2013 Nonprofit Seminar

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2013 Nonprofit Seminar - Conducted by Chambliss, Bahner & Stophel, along with the Center for Nonprofits and Community Foundation of Greater Chattanooga

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  • 2013 Nonprofit Seminar

    1. 1. November 14, 2013 What Every Nonprofit Should Know: Key Legal Developments Issues Presented by James L. Catanzaro, Jr. • Christopher J. Hennen • J. Nelson Irvine • Kirby W. Yost © 2013 Chambliss, Bahner & Stophel, P.C. All Rights Reserved. Chambliss, Bahner & Stophel, P.C. Liberty Tower • 605 Chestnut Street, Suite 1700 • Chattanooga, TN 37450 chamblisslaw.com
    2. 2. Hot Topics in the Nonprofit World Christopher J. Hennen
    3. 3. Increased Revocations • In 2010, IRS began revoking tax exempt status of organizations that had not filed their Form 990s for the previous 3 years • As of August 2012, 443,441 organizations had their tax exempt status revoked for this reason • Many have applied for reinstatement, while others are in the process 3
    4. 4. Internal Revenue Service Backlog • IRS, when fully staffed, processes approximately 60,000 applications per year • Generally, applications separated into 4 categories • Depending on the category and additional information required, process normally takes either 3 months, 4-5 months, or 9 months 4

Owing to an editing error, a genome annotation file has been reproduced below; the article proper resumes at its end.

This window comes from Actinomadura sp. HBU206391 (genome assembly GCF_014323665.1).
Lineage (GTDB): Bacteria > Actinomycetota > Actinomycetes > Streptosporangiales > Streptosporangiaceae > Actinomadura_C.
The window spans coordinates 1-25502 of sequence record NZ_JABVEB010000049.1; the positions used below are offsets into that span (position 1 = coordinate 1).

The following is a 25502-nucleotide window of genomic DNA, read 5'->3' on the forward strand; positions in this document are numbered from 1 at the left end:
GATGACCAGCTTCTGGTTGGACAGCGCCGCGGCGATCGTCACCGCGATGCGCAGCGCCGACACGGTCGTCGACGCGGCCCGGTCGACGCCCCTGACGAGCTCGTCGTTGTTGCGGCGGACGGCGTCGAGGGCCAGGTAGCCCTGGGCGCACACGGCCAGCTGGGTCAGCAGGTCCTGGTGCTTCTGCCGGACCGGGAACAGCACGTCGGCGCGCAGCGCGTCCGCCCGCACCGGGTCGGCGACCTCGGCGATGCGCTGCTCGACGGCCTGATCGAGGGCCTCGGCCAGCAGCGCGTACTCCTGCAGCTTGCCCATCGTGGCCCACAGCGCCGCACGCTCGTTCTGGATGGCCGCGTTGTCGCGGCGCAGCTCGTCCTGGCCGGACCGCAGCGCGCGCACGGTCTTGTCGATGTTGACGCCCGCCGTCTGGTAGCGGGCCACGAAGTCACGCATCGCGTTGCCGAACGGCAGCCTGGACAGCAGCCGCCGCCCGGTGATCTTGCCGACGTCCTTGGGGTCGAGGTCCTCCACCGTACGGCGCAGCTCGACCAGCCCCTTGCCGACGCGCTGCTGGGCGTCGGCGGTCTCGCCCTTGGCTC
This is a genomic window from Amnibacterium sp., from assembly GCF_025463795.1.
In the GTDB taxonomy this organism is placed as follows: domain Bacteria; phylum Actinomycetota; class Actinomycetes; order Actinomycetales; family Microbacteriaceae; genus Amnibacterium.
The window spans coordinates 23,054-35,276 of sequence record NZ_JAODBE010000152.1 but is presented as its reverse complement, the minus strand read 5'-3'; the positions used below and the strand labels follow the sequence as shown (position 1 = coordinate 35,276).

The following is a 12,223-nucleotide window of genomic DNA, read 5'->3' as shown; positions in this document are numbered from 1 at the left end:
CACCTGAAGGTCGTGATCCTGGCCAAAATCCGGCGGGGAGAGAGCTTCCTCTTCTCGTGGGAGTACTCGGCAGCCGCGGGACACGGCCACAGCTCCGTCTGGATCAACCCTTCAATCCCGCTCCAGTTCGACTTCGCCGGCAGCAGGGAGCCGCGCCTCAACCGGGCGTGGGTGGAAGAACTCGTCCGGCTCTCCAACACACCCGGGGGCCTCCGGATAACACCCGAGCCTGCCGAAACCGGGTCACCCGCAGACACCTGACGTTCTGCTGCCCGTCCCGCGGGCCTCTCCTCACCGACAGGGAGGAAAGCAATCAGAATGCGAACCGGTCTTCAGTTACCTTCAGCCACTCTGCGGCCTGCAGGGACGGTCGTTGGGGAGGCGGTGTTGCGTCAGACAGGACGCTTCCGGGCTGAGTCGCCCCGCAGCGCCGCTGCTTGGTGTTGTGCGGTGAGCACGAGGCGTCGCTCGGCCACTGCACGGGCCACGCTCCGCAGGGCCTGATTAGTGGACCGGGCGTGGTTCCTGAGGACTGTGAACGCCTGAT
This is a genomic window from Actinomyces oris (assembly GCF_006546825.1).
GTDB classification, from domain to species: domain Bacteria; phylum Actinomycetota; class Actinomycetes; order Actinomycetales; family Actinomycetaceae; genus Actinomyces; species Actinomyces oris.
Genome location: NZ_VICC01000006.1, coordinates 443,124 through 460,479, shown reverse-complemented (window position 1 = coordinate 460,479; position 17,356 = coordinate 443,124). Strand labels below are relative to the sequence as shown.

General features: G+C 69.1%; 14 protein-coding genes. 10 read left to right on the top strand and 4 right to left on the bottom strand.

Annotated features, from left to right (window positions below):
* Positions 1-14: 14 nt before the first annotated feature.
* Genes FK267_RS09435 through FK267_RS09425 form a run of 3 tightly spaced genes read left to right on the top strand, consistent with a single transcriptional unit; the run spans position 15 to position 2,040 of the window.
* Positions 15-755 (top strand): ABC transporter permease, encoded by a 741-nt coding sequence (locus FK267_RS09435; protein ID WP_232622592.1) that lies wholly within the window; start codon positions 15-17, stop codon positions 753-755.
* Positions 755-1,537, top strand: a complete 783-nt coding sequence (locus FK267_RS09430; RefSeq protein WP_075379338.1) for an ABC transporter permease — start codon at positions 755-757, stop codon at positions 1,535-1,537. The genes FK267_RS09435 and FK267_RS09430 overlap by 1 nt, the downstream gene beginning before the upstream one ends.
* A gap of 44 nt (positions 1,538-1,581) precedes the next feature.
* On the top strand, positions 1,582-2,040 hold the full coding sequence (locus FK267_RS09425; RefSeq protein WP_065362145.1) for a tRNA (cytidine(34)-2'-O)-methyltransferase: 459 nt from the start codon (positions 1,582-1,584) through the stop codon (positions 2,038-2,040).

5. 5. Internal Revenue Service Backlog • Currently, many applicants experiencing significant delays. One factor is high number of revocations and applications for reinstatement • For applications requiring additional information, IRS is currently assigning applications received in May 2012 5
    6. 6. Documenting Contributions • Charitable deductions a huge incentive to donors • Many nonprofits rely on this incentive for funding 6
    7. 7. Documenting Contributions • IRS requirements for documenting charitable contributions have become increasingly complex • Recent tax court cases indicate higher level of disallowed deductions for failure to submit proper documentation 7
    8. 8. Social Entrepreneurship • New trend towards hybrid of the for-profit and nonprofit structures • Two recent entity developments – Low-Profit Limited Liability Company (L3C) – Benefit Corporation (B Corp) • Significant issues remain with these hybrid entities 8
    9. 9. Executive Compensation • IRS rules state that nonprofit CEOs should receive 'reasonable compensation' • In recent years, the IRS has even redesigned the Form 990, in part to force greater transparency around nonprofit compensation 9
    10. 10. Executive Compensation • IRS continues to prioritize CEO compensation as one of its main areas of focus in uncovering fraudulent nonprofit practices • A helpful resource for evaluating executive compensation is Charity Navigator's recently issued 2013 Charity CEO Compensation Study, available online 10
    11. 11. Unrelated Business Income (UBI) • Sometimes called UBTI (Unrelated Business Taxable Income) • UBI is income from a trade or business that is regularly carried on and is not substantially related to furthering the exempt purpose of the organization • Increasing priority for IRS, as reports continue to indicate significant underreporting 11
    12. 12. Charitable Solicitations • In Tennessee, charitable solicitations governed by The Charitable Solicitations Act • Requires that charitable organizations which solicit contributions directly or indirectly from, or within, the State of Tennessee register unless exempt 12